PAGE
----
Utah has always dwelled on water. Streams that tumbled from the mountains. Rivers that fed lush ribbons of green across the redrock landscape. Springs that created tufts of Eden in the desert. Those waters sustained the very first Utahns, the Paiutes and other Native American people who had lived here for millennia. And then it coaxed Mormon pioneers into the rugged intersection of the Mojave Desert, the Great Basin and the Colorado River Basin.

It’s no different today, except that a growing population and the uncertainty posed by climate change make the discussion urgent.

For more than a century, we’ve built dams and ditches -- channeling, moving and extracting water to sustain our lives. The amount of water in the world has remained constant. But we expect water on demand. Always.

Three million people live in Utah today and our population is almost certain to double in just a few decades. We already find ourselves in a challenging new era for water, one that endangers hopeful plans for Utah’s future. Will there be enough water to meet demands?

In the southwestern part of the state, that question is playing out in real time. The challenges, decisions and opportunities are close at hand.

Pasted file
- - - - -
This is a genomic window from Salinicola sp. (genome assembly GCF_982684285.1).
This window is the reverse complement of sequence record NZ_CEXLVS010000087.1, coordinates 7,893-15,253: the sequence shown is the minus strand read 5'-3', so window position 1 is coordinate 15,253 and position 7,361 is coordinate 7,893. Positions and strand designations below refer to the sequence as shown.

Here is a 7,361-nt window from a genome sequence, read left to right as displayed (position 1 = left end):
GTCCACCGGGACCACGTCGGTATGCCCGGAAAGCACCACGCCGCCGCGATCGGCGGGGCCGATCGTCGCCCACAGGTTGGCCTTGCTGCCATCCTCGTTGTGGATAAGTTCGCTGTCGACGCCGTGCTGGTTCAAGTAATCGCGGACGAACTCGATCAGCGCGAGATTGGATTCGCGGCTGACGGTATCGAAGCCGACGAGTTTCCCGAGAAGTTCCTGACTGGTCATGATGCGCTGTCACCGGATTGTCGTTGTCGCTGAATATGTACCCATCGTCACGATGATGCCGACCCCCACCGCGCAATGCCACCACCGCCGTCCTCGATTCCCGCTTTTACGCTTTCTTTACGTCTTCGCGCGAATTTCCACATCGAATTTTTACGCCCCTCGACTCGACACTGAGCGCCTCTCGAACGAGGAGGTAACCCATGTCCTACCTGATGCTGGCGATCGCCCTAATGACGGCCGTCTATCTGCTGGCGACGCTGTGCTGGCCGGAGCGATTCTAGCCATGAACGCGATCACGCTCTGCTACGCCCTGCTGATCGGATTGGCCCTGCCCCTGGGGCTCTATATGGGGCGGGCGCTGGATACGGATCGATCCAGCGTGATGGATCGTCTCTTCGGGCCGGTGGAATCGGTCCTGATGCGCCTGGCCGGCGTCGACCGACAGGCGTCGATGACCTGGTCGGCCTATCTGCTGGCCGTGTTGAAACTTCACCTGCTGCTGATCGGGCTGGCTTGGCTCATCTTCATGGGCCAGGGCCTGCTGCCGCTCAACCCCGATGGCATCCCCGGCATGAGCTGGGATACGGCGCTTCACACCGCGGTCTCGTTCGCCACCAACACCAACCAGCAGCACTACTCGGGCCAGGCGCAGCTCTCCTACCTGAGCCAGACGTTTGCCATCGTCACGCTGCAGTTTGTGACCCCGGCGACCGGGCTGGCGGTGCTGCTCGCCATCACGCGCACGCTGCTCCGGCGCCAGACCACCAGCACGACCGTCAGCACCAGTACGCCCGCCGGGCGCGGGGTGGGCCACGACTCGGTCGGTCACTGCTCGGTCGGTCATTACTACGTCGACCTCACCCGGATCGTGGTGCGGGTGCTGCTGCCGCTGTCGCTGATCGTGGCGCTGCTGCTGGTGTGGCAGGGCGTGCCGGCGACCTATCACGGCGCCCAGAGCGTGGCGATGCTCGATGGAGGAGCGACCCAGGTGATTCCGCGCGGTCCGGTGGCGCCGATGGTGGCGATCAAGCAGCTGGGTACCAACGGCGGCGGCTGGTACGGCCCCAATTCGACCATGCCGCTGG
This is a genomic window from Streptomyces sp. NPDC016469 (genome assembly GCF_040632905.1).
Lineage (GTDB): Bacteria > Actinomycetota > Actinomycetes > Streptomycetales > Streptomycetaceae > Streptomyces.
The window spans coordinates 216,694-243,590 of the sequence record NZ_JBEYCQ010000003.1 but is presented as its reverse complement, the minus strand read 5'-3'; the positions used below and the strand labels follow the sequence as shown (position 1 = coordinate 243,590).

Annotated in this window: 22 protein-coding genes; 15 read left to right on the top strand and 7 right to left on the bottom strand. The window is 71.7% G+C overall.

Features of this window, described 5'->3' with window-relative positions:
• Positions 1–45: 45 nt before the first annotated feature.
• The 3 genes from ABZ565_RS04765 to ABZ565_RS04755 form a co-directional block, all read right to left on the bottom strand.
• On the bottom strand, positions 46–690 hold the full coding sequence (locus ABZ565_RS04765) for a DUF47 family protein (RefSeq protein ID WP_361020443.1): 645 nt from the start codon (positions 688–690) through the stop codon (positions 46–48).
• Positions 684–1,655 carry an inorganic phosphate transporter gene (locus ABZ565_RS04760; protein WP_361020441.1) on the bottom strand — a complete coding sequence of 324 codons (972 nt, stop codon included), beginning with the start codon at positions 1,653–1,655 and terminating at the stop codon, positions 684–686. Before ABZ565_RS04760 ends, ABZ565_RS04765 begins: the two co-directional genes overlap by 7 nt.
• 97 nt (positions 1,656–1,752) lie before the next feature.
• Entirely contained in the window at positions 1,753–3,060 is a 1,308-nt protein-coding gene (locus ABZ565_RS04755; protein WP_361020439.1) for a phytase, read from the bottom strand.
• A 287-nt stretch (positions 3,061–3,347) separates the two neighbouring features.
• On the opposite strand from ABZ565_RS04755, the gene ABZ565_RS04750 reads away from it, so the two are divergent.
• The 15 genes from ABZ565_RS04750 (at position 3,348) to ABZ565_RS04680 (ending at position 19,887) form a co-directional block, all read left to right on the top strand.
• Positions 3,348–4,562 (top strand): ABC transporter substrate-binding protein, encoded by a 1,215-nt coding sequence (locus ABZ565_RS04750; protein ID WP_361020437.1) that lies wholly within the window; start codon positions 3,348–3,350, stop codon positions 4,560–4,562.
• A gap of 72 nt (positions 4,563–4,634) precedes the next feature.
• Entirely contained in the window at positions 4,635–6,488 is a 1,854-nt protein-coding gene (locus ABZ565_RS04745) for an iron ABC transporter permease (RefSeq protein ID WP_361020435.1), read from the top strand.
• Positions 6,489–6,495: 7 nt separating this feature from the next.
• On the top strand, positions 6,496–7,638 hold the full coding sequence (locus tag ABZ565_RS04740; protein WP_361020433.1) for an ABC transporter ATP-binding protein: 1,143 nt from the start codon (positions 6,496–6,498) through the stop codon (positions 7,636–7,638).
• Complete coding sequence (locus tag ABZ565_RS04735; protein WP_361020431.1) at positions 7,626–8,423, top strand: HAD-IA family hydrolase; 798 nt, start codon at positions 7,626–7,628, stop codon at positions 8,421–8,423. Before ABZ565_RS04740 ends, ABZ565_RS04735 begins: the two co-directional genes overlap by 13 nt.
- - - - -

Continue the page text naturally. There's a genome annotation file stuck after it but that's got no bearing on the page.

Filled with the belief that they were doing God's work, Utah’s pioneers solved their water problems by rolling up their sleeves. Their grit and determination built a legacy that echoes even today.

Mike Styler keeps them in mind as he leads water management efforts statewide. He’s executive director of the Utah Department of Natural Resources now, but he grew up on a central Utah farm.

“Yeah, that's been ingrained with me,” he says. “Without the life blood of water and catching it when it comes in the spring and holding it for later use -- without that, we're in trouble.”

The specter of water shortages in the nation’s second-driest state is sobering. And, if projections are right, twice as many people will live in Utah in just 45 years. That means more stress on an already strained resource.

Mike Styler, the Executive Director of the Utah Department of Natural Resources, is the son of a farmer and water company president. In this clip, he recounts a childood memory of what people would do to defend their rights to water.

It’s a renewable resource. I think the more accurate way to say it would be: Utah’s growing very fast, and there’s not any new water to be allocated.
~Mike Styler, Executive Director, Utah Division of Natural Resources

Styler says we’re not running out of water.

“It’s a renewable resource,he says. “I think the more accurate way to say it would be: Utah’s growing very fast, and there’s not any new water to be allocated."

“Just because the number of people increase and the number of businesses increase doesn't mean that the water will increase.  It just has to be used more judiciously and priorities have to be made as to who gets the water.”

Farms and ranches use more than 82 percent of the state’s water. Homes and industry use the rest.